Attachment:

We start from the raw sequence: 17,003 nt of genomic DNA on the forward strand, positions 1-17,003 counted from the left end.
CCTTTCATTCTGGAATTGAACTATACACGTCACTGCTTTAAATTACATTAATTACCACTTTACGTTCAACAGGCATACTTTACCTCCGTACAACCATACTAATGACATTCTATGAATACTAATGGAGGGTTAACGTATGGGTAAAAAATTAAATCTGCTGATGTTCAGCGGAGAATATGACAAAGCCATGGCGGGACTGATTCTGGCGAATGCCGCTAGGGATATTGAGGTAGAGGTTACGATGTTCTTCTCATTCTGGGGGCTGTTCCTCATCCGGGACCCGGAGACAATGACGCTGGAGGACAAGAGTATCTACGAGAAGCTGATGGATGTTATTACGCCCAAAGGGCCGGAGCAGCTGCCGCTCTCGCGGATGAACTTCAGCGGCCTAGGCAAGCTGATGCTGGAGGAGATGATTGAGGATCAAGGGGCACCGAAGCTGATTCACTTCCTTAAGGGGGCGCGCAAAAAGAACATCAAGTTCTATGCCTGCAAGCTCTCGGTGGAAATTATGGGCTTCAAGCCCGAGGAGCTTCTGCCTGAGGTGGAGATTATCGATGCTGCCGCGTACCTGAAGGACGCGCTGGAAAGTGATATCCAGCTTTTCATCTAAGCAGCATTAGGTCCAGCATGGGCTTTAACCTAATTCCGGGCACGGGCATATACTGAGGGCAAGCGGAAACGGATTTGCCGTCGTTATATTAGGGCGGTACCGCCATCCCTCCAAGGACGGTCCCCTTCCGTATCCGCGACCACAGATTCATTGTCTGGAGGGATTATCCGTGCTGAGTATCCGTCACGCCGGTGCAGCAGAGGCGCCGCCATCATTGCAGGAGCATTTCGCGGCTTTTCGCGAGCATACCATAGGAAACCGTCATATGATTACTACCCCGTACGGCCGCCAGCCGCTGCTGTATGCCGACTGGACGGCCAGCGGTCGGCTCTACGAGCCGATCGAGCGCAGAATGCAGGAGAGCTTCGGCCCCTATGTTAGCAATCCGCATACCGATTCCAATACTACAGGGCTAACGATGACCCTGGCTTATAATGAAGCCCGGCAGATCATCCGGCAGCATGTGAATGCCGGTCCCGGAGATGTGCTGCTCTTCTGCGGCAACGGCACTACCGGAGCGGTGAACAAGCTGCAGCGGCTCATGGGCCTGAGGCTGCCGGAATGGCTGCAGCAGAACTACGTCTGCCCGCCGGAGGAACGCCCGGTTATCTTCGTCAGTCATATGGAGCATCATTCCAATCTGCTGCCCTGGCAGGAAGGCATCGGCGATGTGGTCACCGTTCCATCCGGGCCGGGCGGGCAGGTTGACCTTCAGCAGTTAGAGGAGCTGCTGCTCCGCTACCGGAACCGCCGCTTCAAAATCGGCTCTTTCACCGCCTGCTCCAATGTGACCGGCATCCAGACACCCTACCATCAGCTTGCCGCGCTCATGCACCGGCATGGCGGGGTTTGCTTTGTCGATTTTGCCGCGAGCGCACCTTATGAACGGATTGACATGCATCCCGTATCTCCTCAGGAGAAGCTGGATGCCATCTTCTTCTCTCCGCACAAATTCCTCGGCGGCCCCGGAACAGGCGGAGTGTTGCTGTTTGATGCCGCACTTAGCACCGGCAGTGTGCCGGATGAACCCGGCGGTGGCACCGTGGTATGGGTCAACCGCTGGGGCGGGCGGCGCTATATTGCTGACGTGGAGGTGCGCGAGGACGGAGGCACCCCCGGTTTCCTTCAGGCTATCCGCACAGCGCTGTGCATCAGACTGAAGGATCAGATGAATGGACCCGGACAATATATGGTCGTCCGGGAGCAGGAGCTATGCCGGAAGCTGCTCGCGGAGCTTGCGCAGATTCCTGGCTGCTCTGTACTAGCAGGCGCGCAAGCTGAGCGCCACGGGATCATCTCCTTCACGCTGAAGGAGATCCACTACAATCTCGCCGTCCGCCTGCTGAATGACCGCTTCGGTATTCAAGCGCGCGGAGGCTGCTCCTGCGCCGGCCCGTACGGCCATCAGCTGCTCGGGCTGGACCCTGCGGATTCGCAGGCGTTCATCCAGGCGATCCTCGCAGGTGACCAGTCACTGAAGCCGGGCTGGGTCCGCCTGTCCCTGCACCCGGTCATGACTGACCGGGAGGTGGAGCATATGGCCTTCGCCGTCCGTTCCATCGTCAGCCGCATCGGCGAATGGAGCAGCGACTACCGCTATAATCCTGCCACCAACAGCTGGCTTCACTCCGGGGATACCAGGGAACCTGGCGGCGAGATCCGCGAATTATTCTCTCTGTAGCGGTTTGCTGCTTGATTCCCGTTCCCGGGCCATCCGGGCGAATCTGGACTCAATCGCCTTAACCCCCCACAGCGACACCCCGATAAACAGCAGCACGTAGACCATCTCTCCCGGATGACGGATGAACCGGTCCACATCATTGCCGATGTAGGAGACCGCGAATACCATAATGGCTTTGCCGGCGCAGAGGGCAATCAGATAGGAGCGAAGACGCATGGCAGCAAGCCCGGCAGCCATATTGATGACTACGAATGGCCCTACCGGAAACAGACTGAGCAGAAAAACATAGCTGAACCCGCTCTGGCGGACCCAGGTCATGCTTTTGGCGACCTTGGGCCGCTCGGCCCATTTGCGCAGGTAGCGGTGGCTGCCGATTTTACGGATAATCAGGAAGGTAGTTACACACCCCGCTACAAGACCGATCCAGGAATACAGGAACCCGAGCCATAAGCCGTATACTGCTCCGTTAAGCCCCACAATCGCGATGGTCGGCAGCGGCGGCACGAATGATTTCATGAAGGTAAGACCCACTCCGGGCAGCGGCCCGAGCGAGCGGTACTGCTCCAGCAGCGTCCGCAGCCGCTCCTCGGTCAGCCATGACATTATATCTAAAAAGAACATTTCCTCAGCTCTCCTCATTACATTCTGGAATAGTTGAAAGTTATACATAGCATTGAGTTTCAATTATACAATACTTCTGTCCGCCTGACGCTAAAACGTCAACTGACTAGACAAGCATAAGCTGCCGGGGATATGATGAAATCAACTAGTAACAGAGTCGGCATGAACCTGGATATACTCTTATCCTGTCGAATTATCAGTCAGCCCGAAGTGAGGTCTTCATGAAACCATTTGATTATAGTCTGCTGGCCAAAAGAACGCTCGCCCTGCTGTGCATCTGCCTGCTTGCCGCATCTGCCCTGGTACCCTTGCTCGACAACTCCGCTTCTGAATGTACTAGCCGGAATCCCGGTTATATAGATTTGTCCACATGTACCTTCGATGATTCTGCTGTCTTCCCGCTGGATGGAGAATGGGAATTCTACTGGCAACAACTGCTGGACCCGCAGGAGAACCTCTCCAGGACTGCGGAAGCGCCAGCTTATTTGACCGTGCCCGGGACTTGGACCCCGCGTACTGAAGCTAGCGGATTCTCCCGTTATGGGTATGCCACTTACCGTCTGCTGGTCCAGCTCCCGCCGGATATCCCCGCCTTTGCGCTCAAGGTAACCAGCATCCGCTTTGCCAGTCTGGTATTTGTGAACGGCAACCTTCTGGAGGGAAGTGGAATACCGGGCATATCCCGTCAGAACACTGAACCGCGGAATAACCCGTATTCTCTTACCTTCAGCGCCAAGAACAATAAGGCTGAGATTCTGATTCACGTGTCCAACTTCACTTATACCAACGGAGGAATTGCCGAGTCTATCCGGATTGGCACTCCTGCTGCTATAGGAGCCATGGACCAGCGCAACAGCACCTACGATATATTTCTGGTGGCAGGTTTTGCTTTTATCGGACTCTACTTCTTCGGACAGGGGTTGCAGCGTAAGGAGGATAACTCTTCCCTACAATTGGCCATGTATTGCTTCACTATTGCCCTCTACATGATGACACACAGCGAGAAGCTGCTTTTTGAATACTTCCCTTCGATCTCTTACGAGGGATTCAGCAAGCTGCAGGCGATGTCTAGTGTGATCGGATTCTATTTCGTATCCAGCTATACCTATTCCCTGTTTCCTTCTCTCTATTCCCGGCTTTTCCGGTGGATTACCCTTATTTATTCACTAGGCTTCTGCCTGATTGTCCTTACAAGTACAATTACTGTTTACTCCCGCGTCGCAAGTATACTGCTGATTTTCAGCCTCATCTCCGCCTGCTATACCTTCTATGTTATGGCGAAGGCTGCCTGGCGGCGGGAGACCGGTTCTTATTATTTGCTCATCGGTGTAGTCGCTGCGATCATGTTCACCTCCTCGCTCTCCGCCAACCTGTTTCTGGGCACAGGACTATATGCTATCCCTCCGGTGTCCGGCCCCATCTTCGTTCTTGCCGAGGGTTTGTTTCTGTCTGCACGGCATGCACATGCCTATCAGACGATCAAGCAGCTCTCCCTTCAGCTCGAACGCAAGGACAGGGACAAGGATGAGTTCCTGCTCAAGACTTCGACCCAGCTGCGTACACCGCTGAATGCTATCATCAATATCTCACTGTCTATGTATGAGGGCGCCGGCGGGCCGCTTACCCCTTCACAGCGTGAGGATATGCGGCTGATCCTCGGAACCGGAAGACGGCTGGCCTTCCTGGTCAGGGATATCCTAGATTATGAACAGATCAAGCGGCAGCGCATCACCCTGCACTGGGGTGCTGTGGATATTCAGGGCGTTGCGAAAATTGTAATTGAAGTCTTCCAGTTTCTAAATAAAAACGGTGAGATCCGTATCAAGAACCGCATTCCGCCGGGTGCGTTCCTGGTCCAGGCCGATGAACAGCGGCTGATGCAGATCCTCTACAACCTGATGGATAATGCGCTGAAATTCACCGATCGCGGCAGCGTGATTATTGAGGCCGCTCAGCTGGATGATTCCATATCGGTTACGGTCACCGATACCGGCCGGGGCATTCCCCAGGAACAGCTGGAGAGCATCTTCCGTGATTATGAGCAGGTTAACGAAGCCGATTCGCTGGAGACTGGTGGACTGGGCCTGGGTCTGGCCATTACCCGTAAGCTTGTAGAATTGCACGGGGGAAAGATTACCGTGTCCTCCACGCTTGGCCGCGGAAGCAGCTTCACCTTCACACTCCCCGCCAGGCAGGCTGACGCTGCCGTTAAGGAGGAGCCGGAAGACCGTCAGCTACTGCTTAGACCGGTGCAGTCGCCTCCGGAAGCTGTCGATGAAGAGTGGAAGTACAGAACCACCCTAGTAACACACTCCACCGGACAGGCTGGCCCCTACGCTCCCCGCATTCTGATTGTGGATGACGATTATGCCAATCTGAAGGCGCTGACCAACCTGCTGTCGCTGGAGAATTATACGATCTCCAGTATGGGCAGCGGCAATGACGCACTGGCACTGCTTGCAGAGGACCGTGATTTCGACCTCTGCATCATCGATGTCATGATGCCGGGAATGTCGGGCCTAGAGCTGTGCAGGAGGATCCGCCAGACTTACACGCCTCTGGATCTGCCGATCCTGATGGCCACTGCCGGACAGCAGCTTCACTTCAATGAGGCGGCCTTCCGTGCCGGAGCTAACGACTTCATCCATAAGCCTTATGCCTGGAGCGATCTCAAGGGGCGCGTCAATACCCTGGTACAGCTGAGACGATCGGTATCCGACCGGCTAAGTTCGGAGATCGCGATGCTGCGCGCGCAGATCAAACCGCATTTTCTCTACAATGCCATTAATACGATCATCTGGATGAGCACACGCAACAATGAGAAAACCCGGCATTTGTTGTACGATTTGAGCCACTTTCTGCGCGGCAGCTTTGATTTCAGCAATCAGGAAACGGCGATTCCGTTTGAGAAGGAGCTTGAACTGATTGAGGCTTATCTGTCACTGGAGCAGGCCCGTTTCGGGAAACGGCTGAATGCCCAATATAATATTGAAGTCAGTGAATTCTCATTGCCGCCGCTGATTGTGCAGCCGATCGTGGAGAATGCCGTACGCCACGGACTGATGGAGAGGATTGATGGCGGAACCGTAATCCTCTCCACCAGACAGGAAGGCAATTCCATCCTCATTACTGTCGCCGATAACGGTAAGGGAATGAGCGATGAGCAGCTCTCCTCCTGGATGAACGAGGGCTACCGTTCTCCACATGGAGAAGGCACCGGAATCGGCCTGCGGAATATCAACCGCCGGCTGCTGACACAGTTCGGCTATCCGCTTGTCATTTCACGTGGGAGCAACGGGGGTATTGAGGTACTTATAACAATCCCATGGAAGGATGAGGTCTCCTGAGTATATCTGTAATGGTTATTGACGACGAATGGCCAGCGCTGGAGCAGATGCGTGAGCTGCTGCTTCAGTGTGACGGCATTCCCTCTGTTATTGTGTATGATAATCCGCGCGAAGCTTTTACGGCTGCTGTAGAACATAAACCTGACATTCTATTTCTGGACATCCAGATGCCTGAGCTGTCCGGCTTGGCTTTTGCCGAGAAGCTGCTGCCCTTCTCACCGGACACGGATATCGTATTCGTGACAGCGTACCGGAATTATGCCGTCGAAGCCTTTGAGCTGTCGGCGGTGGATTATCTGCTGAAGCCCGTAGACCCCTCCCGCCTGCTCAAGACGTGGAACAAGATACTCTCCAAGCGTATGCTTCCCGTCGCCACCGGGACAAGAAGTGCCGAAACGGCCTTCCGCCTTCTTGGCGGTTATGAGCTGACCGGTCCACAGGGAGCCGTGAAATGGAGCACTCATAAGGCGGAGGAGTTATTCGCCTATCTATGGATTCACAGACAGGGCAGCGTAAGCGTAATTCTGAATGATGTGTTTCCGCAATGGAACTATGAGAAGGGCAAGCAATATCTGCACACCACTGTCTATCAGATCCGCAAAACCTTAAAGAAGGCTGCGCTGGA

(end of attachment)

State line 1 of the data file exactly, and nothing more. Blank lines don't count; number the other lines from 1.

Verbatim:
We start from the raw sequence: 17,003 nt of genomic DNA on the forward strand, positions 1-17,003 counted from the left end.